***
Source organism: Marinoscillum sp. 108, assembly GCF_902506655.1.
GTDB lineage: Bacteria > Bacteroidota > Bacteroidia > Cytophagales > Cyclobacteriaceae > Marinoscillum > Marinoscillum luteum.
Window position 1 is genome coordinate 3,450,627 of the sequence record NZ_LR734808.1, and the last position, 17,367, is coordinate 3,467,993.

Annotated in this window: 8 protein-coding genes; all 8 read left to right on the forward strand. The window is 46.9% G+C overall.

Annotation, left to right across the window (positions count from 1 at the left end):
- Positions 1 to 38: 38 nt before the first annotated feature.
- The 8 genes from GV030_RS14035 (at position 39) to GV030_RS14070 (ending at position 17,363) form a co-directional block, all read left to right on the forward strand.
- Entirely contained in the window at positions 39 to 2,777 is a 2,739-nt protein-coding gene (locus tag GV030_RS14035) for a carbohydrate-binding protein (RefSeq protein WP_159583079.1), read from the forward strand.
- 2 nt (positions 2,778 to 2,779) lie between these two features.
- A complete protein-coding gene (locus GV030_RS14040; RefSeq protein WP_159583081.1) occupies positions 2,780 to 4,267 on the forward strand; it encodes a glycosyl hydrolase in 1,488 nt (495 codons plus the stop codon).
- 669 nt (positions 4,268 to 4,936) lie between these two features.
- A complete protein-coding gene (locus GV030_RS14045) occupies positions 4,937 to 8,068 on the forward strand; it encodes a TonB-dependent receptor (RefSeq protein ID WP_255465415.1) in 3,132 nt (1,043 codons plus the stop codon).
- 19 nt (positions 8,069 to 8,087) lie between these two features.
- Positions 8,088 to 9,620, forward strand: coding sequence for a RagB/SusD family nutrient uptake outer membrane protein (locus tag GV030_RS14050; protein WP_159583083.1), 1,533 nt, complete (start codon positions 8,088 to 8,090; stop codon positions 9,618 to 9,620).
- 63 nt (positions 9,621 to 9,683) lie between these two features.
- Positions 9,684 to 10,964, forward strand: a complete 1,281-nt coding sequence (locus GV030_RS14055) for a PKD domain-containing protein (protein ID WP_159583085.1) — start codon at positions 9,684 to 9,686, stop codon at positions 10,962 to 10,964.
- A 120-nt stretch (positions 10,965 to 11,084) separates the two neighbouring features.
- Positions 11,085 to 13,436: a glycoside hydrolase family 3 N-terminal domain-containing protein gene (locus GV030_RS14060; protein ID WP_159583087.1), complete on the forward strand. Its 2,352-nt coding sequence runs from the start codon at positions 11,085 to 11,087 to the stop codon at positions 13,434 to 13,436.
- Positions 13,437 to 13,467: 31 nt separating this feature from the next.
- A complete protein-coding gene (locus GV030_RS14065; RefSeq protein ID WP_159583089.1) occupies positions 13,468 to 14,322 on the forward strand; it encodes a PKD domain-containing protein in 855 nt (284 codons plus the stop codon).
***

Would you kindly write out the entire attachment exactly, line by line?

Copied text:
Source organism: Marinoscillum sp. 108, assembly GCF_902506655.1.
GTDB lineage: Bacteria > Bacteroidota > Bacteroidia > Cytophagales > Cyclobacteriaceae > Marinoscillum > Marinoscillum luteum.
Window position 1 is genome coordinate 3,450,627 of the sequence record NZ_LR734808.1, and the last position, 17,367, is coordinate 3,467,993.

Annotated in this window: 8 protein-coding genes; all 8 read left to right on the forward strand. The window is 46.9% G+C overall.

Annotation, left to right across the window (positions count from 1 at the left end):
- Positions 1 to 38: 38 nt before the first annotated feature.
- The 8 genes from GV030_RS14035 (at position 39) to GV030_RS14070 (ending at position 17,363) form a co-directional block, all read left to right on the forward strand.
- Entirely contained in the window at positions 39 to 2,777 is a 2,739-nt protein-coding gene (locus tag GV030_RS14035) for a carbohydrate-binding protein (RefSeq protein WP_159583079.1), read from the forward strand.
- 2 nt (positions 2,778 to 2,779) lie between these two features.
- A complete protein-coding gene (locus GV030_RS14040; RefSeq protein WP_159583081.1) occupies positions 2,780 to 4,267 on the forward strand; it encodes a glycosyl hydrolase in 1,488 nt (495 codons plus the stop codon).
- 669 nt (positions 4,268 to 4,936) lie between these two features.
- A complete protein-coding gene (locus GV030_RS14045) occupies positions 4,937 to 8,068 on the forward strand; it encodes a TonB-dependent receptor (RefSeq protein ID WP_255465415.1) in 3,132 nt (1,043 codons plus the stop codon).
- 19 nt (positions 8,069 to 8,087) lie between these two features.
- Positions 8,088 to 9,620, forward strand: coding sequence for a RagB/SusD family nutrient uptake outer membrane protein (locus tag GV030_RS14050; protein WP_159583083.1), 1,533 nt, complete (start codon positions 8,088 to 8,090; stop codon positions 9,618 to 9,620).
- 63 nt (positions 9,621 to 9,683) lie between these two features.
- Positions 9,684 to 10,964, forward strand: a complete 1,281-nt coding sequence (locus GV030_RS14055) for a PKD domain-containing protein (protein ID WP_159583085.1) — start codon at positions 9,684 to 9,686, stop codon at positions 10,962 to 10,964.
- A 120-nt stretch (positions 10,965 to 11,084) separates the two neighbouring features.
- Positions 11,085 to 13,436: a glycoside hydrolase family 3 N-terminal domain-containing protein gene (locus GV030_RS14060; protein ID WP_159583087.1), complete on the forward strand. Its 2,352-nt coding sequence runs from the start codon at positions 11,085 to 11,087 to the stop codon at positions 13,434 to 13,436.
- Positions 13,437 to 13,467: 31 nt separating this feature from the next.
- A complete protein-coding gene (locus GV030_RS14065; RefSeq protein ID WP_159583089.1) occupies positions 13,468 to 14,322 on the forward strand; it encodes a PKD domain-containing protein in 855 nt (284 codons plus the stop codon).